Harvard Univ. Press, 1998), Introduction
and Chap. 1, 1-43.
- Note "art market" coverage in the art press and news media:
Lecture Notes and Seminar Outlines:
The Gallery and Primary Art Market System
- Art galleries and the art value system
- The role of art fairs: concentration of information, network economies, and transaction costs
- Coverage of Art Basel. Art Basel-Miami Beach, and other fairs
- The Art Newspaper
- Economist (Nov. 2009): "How to Make Art History."
Art Industry Case Study: The Whitney Biennials
The Whitney Biennial discloses the various nodes in the artworld economic network: see the funders list (which is only a small party of the story, since the value chain creators have been the artists' dealers, galleries, collectors, and prior artworld contexts that allowed them to be visible to the museum curators per se.)
Biennials, Art Fairs, Museum Exhibitions as Institutions of Value
|10 The Art Value Chain: How Value is Created
The traditional business question, "What's the Value Proposition," also applies to art and cultural goods.
The "art value chain:" the network of value exchanges. How the system of symbolic capital circulates and creates fungible value.
- Dave Hickey, "Frivolity
and Unction" in Air Guitar: Essays on Art and Democracy (Los Angeles: Art Issues Press, 1997): 61-72, 199-209. [countering the
moral views of art as "good for you."]
- Grampp, Pricing the Priceless, Chap. 2, "The
Acquisition of Art," and Chap. 4, "The
Art Market": 40-78, 123-166.
- Robert Lacy, Sotheby's:
Bidding for Class (Boston, New York: Little, Brown, 1998), 255-61;
Business of Art," American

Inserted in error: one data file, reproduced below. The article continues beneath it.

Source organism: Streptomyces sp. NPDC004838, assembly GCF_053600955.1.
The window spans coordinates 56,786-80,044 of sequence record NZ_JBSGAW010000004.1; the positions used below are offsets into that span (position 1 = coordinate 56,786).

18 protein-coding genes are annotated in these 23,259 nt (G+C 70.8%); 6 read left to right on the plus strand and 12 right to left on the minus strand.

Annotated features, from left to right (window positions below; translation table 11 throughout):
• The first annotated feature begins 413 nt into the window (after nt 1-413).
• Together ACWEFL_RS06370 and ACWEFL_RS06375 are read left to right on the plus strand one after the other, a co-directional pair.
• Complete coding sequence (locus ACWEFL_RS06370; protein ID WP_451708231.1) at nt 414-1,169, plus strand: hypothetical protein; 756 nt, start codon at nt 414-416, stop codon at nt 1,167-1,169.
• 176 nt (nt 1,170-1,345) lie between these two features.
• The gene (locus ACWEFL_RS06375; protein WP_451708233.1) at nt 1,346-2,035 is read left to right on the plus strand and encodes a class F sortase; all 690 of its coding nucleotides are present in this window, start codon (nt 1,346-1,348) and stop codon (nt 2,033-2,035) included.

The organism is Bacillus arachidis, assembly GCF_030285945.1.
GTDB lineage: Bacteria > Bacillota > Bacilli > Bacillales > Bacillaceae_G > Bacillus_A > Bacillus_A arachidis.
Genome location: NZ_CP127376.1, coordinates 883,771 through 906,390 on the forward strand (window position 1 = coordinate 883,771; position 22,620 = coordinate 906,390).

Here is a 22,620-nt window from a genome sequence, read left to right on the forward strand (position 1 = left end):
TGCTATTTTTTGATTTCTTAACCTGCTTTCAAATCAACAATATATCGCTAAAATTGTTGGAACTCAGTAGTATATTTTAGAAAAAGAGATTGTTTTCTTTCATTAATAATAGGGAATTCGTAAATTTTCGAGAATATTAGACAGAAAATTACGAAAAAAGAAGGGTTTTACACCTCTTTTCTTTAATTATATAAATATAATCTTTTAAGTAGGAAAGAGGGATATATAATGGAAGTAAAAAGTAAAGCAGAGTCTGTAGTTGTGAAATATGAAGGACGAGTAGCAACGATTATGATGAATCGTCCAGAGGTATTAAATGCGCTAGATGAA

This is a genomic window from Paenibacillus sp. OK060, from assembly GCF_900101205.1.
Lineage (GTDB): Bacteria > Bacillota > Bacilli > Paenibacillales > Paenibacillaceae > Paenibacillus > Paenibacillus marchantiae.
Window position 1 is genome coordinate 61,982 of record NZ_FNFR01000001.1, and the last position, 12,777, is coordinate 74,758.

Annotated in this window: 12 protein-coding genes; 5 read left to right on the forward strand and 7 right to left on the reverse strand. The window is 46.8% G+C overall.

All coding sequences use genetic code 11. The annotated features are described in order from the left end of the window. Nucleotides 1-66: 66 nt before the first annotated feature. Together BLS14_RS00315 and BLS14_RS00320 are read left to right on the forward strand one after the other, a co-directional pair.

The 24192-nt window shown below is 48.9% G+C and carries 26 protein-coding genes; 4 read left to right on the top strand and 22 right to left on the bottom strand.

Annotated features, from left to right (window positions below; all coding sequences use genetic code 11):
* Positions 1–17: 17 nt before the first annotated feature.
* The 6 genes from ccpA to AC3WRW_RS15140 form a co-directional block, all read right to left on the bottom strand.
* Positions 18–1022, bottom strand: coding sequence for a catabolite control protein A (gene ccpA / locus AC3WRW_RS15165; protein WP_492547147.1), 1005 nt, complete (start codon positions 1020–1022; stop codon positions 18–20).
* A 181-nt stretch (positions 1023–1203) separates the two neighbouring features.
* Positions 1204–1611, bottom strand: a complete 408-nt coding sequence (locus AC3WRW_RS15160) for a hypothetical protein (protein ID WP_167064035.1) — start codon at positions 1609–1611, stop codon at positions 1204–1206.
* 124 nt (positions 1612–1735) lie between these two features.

Prospect, 11/8, February 28, 2000 [critique of aspects of the art
The Art Value Chain and the Art Economy Network (Irvine)
"Cracking the Art Value Code: Thinking with Bourdieu" (Irvine) (Presentation)
Online Art Market Sources
Auctions and Results from the Auction Houses
Picasso's "Boy With Pipe". Compare the background on the
sale of Van Gogh's "Irises" at Sotheby's in 1987 and its effect
on the art market (in Lacy, Sotheby's).
May 7, 2004 Artnet
review of Sotheby's sale (Art Market Watch, 5/6/04).
Art Criticism, Art Discourse, and the Art Media
The function of media criticism in the matrix of relations with galleries,
collectors, museums, auction houses. The kinds of art discourse and how they constitute art objects and how people know them.
Become familiar with the major art journals and magazines:
For seminar discussion:
- Review copies of the latest issues of ARTnews, Artforum, Art in America, Art Newspaper (London).
- Other influential art writing in The New York Times, the New Yorker, New York Magazine.
- Compare with levels of discourse in The Washington Post and other regional papers.
- Art criticism in the art press has become something like analysts
reports from investment firms (eagerly involved in influencing the marketplace